Friday, February 18, 2011

Why Facebook could have been Korean, but wasn't

I wrote here, and will talk endlessly, about the bizarre, segregated nature of Korean society and the Korean Internet. Part of it is language, for sure, and while it's generally safe to assume that everyone reading Naver is Korean, there's really no need to make that ironclad by presuming that everyone is a South Korean citizen (let's add the criterion land-owning male while we're at it).

And yet that's exactly how Korea does business. Western TV networks shoot themselves in the foot by requiring you to be in the country to watch programs on their site. Korean TV networks don't, but Korean websites make you feel like an idiot for your presence as anything other than a South Korean adult.

This is the most recent example: I signed up for an discount online bookstore. To do so, I had to lie and say that I was living overseas, even though books can only be shipped within South Korea. Someone living in the Amazon, working at the South Pole or typing away from a cushy prison somewhere is more than welcome to sign up, but not someone like me sitting 11 km from the company's headquarters.

Most of the time, these are the sort of petty disputes and annoyances that form the core curriculum of certain departments at universities, the sort that use words like 'post-colonial', but this article raises the question of whether Korea could have had Facebook before there ever was a Facebook.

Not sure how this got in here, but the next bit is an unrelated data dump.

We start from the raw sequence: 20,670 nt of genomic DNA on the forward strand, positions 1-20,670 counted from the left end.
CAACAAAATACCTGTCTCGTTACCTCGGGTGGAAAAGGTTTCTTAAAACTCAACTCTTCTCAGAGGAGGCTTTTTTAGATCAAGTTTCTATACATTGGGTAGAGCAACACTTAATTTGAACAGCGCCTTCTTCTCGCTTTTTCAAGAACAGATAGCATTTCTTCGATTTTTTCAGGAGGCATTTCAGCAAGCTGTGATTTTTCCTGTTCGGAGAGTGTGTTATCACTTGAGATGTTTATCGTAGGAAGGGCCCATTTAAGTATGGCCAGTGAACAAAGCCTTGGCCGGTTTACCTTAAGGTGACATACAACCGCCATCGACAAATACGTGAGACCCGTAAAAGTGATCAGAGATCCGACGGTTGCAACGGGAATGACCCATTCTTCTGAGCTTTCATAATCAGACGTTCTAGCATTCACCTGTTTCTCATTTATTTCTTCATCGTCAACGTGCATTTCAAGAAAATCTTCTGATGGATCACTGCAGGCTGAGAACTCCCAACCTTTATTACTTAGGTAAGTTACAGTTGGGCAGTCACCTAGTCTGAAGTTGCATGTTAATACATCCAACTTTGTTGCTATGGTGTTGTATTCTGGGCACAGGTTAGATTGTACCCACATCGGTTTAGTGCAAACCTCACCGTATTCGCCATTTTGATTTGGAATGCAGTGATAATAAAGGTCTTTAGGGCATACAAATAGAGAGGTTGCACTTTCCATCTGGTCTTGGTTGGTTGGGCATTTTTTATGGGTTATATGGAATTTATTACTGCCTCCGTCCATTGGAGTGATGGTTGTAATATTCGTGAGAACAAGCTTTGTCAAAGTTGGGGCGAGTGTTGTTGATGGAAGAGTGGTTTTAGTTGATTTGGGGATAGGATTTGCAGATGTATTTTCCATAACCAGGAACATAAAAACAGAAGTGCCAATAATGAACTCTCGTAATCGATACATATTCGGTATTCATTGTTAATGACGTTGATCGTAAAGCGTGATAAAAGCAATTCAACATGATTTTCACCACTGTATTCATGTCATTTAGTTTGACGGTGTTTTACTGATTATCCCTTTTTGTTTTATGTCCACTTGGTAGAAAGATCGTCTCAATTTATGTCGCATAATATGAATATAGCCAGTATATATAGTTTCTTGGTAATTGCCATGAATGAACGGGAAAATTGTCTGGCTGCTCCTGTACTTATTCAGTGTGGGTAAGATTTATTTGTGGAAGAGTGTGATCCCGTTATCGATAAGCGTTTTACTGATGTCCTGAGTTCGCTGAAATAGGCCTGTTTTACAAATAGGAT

Korea has had its own equivalent of Facebook (I don't use the term 'social networking' because it's a stupid buzzword) called Cyworld since 1999, five years before Facebook was even launched. I did make an account when I got here to see a friend's photos, but I was directed to the American version of the site, sort of like Facebook telling Korean users of the site to go fuck themselves rather than interact with their Australian friends.

Of course, Facebook would never do such a thing, but if you have to treat the Korean website as different from the American website conceptually, you have to realize just how strangely Korean companies operate online. Compartmentalizing users to various countries (America, Vietnam, Germany, etc.) actually passes for forward-thinking by Korean standards considering that the standard response would be to not allow those countries in the first place.

Cyworld was there before Facebook, Pandora was there before YouTube and Korean cell phones have long been ahead of their Western counterparts. Yet while the rest of the world treats the entire world as its market, Korea can't even treat all of Korea as its market, never mind all of East Asia or any significant part of the world.

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